I had just finished telling Daniel about a conversation several of my homeschooling mommy friends and I had talked through yesterday. We had covered the pros and cons of various curriculums and the challenges and strengths of learning styles and disabilities. It felt like a tiny splash over from a tornado, lots of high winds and chaos and powerful energy, but the wake left me feeling breathless and bone tired.
I took a deep breath and looked into my half-filled coffee cup.
Daniel’s mug was long empty. He always beats me by a long shot, but I sip and savor and pause my way through the cup. But his words caught me off guard.
“I think you need to stop saying you aren’t qualified for this…”
I held really still, and listened hard.
He rattled off a list of things I AM good at, and how I have this skill and that gifting that is exactly what my children need.
How I have what it takes, to do- and he proceeded to list some of my far-off dreams, that scowl at me in the distance, taunting me at the impossibility of it all.
By the time he was done, I was in tears. Not sad tears. Not really happy ones.
Just tears of awe.
You see, the easiest thing in the world for me is to see my shortcomings.
To feel the raw burn of the struggle, and forget that often I actually pull through.
I overlook again that struggle isn’t equivalent to failure. Every season of life has really hard elements. But just because life is hard doesn’t mean I’m doing it wrong.
This evening my house filled with people popping over, delightfully and some unexpectedly. A wedding is nearby tomorrow, and two of our married siblings stopped in. We were busy this evening building a work-bench in our garage, and so I’d planned on a supper of simple leftovers. As the number of mouths swelled, my pitiful leftovers diminished, and so I quickly threw some spaghetti together. It was the most hodge podgy supper ever, but at least we had piña colada smoothies and coffee to make it feel like a remotely happy meal.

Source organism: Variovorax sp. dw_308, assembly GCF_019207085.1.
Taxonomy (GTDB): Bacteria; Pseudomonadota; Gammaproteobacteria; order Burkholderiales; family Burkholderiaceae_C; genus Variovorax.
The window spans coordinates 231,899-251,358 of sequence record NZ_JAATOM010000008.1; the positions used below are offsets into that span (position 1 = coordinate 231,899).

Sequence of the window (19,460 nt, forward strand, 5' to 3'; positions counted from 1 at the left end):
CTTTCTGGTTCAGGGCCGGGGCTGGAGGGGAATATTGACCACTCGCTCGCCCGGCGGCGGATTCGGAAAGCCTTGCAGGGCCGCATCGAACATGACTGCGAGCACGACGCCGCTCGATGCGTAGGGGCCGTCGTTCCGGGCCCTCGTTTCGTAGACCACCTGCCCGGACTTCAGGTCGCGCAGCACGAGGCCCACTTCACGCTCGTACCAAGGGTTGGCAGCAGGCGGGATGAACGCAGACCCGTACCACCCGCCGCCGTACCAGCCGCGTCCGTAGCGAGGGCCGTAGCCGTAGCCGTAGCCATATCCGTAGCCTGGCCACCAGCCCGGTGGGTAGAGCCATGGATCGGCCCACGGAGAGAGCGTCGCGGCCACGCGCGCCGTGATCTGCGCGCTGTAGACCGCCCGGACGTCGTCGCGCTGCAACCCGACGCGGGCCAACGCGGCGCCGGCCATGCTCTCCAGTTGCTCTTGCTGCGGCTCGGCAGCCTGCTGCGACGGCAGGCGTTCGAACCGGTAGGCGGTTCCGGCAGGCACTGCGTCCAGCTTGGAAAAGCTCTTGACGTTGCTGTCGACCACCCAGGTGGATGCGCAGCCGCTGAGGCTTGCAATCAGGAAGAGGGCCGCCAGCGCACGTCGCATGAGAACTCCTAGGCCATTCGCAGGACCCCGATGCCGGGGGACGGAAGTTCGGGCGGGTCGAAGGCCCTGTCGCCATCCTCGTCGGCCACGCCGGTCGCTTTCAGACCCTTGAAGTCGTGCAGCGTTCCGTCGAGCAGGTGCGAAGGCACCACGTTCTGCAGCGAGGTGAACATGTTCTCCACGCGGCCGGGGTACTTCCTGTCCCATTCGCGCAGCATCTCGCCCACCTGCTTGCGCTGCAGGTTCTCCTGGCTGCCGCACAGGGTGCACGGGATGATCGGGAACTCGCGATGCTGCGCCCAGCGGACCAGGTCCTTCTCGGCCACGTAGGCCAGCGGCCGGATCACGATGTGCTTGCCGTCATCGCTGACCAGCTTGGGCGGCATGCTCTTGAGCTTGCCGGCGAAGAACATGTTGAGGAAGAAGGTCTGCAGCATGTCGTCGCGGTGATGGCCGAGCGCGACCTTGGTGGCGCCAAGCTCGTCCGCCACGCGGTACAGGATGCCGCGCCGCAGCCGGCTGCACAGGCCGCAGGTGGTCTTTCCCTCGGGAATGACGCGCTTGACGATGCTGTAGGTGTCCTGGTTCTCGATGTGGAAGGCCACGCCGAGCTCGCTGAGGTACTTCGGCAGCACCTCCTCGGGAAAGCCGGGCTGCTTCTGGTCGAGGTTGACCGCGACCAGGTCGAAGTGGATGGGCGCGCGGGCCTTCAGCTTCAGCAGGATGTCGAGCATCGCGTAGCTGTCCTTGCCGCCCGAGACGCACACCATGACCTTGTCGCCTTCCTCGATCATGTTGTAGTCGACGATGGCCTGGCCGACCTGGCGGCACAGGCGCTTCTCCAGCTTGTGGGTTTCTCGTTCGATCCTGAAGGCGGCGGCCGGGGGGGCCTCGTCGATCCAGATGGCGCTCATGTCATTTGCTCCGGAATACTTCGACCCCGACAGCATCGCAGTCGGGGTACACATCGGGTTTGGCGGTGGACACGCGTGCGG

As he scooped another helping of sticky noodles, my brother in law commented,
“You do such a good job at hosting spontaneously.”
I smiled and said something about having a house that hosts well. But really, his words struck that same chord Daniel had hit this morning.
You see, we are each gifted. We each have valuable things to bring to the table, to offer to those around us.
Just because I struggle to feel natural at preparing food for hosting doesn’t mean I’m a hosting flop. I DO love having my home full of people. And just because finding exactly the perfect fit for my different children’s learning styles and abilities is challenging doesn’t mean I’m doing a bad job. I’m stretching and straining through it, but I’m meeting needs and growing in the process.
Long ago I learned to stop apologizing for a messy house, because it makes guests feel uncomfortable. But when someone hands me a compliment, I feel like I’m suddenly holding a hot potato, fresh out of the oven. I juggle it and look around for a safe place to toss it.
Twice today, that warmth reach beyond my hands and touched me deeply. God wants to have the freedom to be my Daddy, and to say, “You are beautiful.”
God delights in His children. He wants to shower us with affirmation, not based on our good achievements or hard work, but in who we ARE. In who He made us to be.
True identity lies in who someone IS, and not who they feel like they are.
There is so much joy to be had when we walk in the beauty of being loved.
Unchecked, lavish love.
God delights in you, and the ways you reflect Him.
There is no shame in God’s fingerprint in your life. In His talents seeping through you.
Hold out your hands and close your eyes.
Let God fill you with the joy He sees at the beauty in you.
Photo by Grettagraphy.com